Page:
House of Commons Hansard #2 of the 39th Parliament, 2nd Session. (The original version is on Parliament's site.) The word of the day was opposition.


Resumption of debate on Address in ReplySpeech from the Throne

4:25 p.m.


Lawrence Cannon Conservative Pontiac, QC

Mr. Speaker, I can see that the members opposite are quite humble, but the Leader of the Opposition is laying it on thick when he says that after he took care of social union, everything worked out well.

Allow me to speak the truth. Allow me to tell you the facts. Social union never happened in the provinces. The Leader of the Opposition can stand up and tell us all about the Kyoto accord, but he has not even taken the time to negotiate with the provinces. Furthermore, when the new member for Outremont was Quebec's Minister of the Environment, he was unable to reach an agreement with the narrow-minded Leader of the Opposition who refused to have anything to do with the Government of Quebec.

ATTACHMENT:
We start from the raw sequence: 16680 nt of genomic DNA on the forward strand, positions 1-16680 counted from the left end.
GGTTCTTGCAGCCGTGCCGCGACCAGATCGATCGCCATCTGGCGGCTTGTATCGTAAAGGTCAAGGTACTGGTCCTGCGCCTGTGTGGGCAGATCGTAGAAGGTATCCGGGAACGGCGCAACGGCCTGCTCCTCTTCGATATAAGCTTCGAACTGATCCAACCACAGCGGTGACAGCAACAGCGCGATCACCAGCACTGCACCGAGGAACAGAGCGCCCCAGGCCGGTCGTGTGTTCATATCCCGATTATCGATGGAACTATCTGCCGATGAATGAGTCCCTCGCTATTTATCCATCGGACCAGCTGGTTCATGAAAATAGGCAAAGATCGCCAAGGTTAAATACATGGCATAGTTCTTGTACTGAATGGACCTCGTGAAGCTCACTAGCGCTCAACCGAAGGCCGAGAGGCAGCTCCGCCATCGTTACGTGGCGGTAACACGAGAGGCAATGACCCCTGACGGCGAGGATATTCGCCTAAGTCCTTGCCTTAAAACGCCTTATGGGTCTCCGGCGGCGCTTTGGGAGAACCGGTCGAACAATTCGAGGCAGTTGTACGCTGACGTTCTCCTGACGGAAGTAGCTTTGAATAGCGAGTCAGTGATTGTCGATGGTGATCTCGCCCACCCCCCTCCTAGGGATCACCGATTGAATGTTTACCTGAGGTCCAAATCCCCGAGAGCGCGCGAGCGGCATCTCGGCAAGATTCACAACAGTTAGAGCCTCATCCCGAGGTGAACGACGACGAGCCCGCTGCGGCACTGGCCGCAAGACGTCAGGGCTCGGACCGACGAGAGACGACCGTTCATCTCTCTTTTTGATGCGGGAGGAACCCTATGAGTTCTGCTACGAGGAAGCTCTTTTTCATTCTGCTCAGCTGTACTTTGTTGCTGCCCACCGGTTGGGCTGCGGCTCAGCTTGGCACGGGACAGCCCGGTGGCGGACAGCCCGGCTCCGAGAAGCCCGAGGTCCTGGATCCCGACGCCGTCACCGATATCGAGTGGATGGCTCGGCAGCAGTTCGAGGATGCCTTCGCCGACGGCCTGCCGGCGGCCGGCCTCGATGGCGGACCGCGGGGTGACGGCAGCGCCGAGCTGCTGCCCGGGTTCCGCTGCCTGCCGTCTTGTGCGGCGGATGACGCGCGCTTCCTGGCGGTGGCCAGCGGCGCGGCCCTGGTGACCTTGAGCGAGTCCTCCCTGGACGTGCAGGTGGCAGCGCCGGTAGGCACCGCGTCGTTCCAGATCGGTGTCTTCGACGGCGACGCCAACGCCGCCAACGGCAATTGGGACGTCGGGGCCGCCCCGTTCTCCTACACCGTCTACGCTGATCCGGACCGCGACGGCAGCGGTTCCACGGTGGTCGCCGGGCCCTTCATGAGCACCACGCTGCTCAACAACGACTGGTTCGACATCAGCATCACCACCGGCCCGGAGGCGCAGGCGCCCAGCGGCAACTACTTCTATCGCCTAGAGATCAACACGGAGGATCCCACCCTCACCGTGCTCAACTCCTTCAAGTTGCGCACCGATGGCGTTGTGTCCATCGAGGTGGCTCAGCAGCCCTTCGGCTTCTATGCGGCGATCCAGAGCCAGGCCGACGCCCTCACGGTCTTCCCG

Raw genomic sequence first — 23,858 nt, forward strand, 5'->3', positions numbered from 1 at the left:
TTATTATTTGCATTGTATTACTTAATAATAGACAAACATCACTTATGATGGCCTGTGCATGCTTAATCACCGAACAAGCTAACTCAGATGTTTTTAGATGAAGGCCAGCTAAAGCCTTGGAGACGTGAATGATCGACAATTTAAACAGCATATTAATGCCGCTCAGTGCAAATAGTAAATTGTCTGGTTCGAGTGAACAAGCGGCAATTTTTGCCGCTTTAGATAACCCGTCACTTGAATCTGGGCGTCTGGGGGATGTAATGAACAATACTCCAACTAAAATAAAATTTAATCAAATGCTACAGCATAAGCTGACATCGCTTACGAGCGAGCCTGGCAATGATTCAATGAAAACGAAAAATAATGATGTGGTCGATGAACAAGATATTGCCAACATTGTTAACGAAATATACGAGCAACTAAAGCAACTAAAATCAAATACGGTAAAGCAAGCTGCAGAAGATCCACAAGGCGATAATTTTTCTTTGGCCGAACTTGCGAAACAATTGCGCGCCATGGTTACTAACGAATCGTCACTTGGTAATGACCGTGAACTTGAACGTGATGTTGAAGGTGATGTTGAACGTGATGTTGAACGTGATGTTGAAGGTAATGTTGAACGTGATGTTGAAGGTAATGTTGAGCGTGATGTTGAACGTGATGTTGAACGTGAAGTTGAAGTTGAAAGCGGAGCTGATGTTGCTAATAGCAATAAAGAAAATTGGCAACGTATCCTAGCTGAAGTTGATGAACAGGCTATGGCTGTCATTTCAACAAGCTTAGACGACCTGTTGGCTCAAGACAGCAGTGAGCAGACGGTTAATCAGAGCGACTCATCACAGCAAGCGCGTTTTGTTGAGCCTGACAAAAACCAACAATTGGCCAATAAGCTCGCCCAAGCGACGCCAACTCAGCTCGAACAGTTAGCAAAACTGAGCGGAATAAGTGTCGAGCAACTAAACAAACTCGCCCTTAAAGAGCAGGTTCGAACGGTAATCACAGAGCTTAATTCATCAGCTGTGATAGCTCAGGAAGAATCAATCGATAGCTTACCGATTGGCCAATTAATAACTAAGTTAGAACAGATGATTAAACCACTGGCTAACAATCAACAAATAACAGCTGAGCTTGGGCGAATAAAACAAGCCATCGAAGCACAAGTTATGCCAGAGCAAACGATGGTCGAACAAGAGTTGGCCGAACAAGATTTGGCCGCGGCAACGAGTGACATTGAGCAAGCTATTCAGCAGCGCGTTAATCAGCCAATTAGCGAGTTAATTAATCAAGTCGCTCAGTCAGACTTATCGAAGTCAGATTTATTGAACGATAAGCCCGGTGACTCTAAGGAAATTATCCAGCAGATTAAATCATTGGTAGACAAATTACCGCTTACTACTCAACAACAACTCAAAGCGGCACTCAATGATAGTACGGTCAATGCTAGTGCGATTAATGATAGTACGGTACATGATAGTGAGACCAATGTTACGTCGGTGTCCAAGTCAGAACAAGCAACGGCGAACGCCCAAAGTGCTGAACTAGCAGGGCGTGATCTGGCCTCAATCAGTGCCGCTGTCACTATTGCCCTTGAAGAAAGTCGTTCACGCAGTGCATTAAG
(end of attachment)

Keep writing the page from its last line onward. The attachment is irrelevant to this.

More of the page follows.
In closing, I would like the Leader of the Opposition to explain his own stance on federal spending power to members of this House and to tell us how he plans to ensure that all Quebeckers and Canadians are united in a stronger, better Canada.

Resumption of debate on Address in ReplySpeech from the Throne

4:25 p.m.


Stéphane Dion Liberal Saint-Laurent—Cartierville, QC

Mr. Speaker, I want to thank the hon. member for his presentation on constitutional law, even though he got carried away somewhat towards the end.

I cannot find anything in his remarks that contradicts what I said in my speech. No one restricted the federal spending power more than we did in 1996 and through the framework agreement on social union.

In fact, the wording used by the Prime Minister in the Speech from the Throne does not go as far. Why? First, because it deals strictly with shared costs programs, and these programs have almost all disappeared. By contrast, the framework agreement on social union includes all forms of transfers to the provinces.